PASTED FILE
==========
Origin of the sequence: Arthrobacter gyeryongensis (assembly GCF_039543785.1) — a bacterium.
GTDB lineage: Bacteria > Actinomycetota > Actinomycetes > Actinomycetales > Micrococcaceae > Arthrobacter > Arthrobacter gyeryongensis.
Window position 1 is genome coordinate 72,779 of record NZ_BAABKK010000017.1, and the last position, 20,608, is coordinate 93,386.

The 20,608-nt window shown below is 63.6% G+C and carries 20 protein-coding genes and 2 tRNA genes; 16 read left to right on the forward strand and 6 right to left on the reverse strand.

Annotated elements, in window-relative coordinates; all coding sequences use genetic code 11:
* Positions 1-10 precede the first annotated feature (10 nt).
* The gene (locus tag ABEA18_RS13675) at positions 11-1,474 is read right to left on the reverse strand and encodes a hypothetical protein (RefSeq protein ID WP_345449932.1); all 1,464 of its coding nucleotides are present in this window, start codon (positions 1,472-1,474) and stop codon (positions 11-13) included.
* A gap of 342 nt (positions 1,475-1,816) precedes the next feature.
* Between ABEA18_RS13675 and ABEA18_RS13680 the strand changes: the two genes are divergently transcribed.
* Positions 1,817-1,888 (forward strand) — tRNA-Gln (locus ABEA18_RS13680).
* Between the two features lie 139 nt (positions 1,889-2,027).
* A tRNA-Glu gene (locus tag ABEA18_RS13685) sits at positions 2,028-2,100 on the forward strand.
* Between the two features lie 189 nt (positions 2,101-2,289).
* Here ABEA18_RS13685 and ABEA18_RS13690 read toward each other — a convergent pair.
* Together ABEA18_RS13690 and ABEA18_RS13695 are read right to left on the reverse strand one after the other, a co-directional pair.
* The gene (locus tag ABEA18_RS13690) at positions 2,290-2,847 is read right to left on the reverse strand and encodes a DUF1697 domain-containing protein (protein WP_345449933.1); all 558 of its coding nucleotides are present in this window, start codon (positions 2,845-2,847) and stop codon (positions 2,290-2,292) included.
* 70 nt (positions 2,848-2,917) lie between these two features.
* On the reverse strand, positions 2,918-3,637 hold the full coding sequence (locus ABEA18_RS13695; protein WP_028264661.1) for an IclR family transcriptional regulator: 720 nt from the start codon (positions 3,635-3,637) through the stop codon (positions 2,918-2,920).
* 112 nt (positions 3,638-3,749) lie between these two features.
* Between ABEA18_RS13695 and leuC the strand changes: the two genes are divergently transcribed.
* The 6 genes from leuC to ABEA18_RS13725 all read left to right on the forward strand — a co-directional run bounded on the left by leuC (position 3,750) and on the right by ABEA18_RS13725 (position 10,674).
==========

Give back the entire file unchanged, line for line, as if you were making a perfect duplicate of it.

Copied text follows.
Origin of the sequence: Arthrobacter gyeryongensis (assembly GCF_039543785.1) — a bacterium.
GTDB lineage: Bacteria > Actinomycetota > Actinomycetes > Actinomycetales > Micrococcaceae > Arthrobacter > Arthrobacter gyeryongensis.
Window position 1 is genome coordinate 72,779 of record NZ_BAABKK010000017.1, and the last position, 20,608, is coordinate 93,386.

The 20,608-nt window shown below is 63.6% G+C and carries 20 protein-coding genes and 2 tRNA genes; 16 read left to right on the forward strand and 6 right to left on the reverse strand.

Annotated elements, in window-relative coordinates; all coding sequences use genetic code 11:
* Positions 1-10 precede the first annotated feature (10 nt).
* The gene (locus tag ABEA18_RS13675) at positions 11-1,474 is read right to left on the reverse strand and encodes a hypothetical protein (RefSeq protein ID WP_345449932.1); all 1,464 of its coding nucleotides are present in this window, start codon (positions 1,472-1,474) and stop codon (positions 11-13) included.
* A gap of 342 nt (positions 1,475-1,816) precedes the next feature.
* Between ABEA18_RS13675 and ABEA18_RS13680 the strand changes: the two genes are divergently transcribed.
* Positions 1,817-1,888 (forward strand) — tRNA-Gln (locus ABEA18_RS13680).
* Between the two features lie 139 nt (positions 1,889-2,027).
* A tRNA-Glu gene (locus tag ABEA18_RS13685) sits at positions 2,028-2,100 on the forward strand.
* Between the two features lie 189 nt (positions 2,101-2,289).
* Here ABEA18_RS13685 and ABEA18_RS13690 read toward each other — a convergent pair.
* Together ABEA18_RS13690 and ABEA18_RS13695 are read right to left on the reverse strand one after the other, a co-directional pair.
* The gene (locus tag ABEA18_RS13690) at positions 2,290-2,847 is read right to left on the reverse strand and encodes a DUF1697 domain-containing protein (protein WP_345449933.1); all 558 of its coding nucleotides are present in this window, start codon (positions 2,845-2,847) and stop codon (positions 2,290-2,292) included.
* 70 nt (positions 2,848-2,917) lie between these two features.
* On the reverse strand, positions 2,918-3,637 hold the full coding sequence (locus ABEA18_RS13695; protein WP_028264661.1) for an IclR family transcriptional regulator: 720 nt from the start codon (positions 3,635-3,637) through the stop codon (positions 2,918-2,920).
* 112 nt (positions 3,638-3,749) lie between these two features.
* Between ABEA18_RS13695 and leuC the strand changes: the two genes are divergently transcribed.
* The 6 genes from leuC to ABEA18_RS13725 all read left to right on the forward strand — a co-directional run bounded on the left by leuC (position 3,750) and on the right by ABEA18_RS13725 (position 10,674).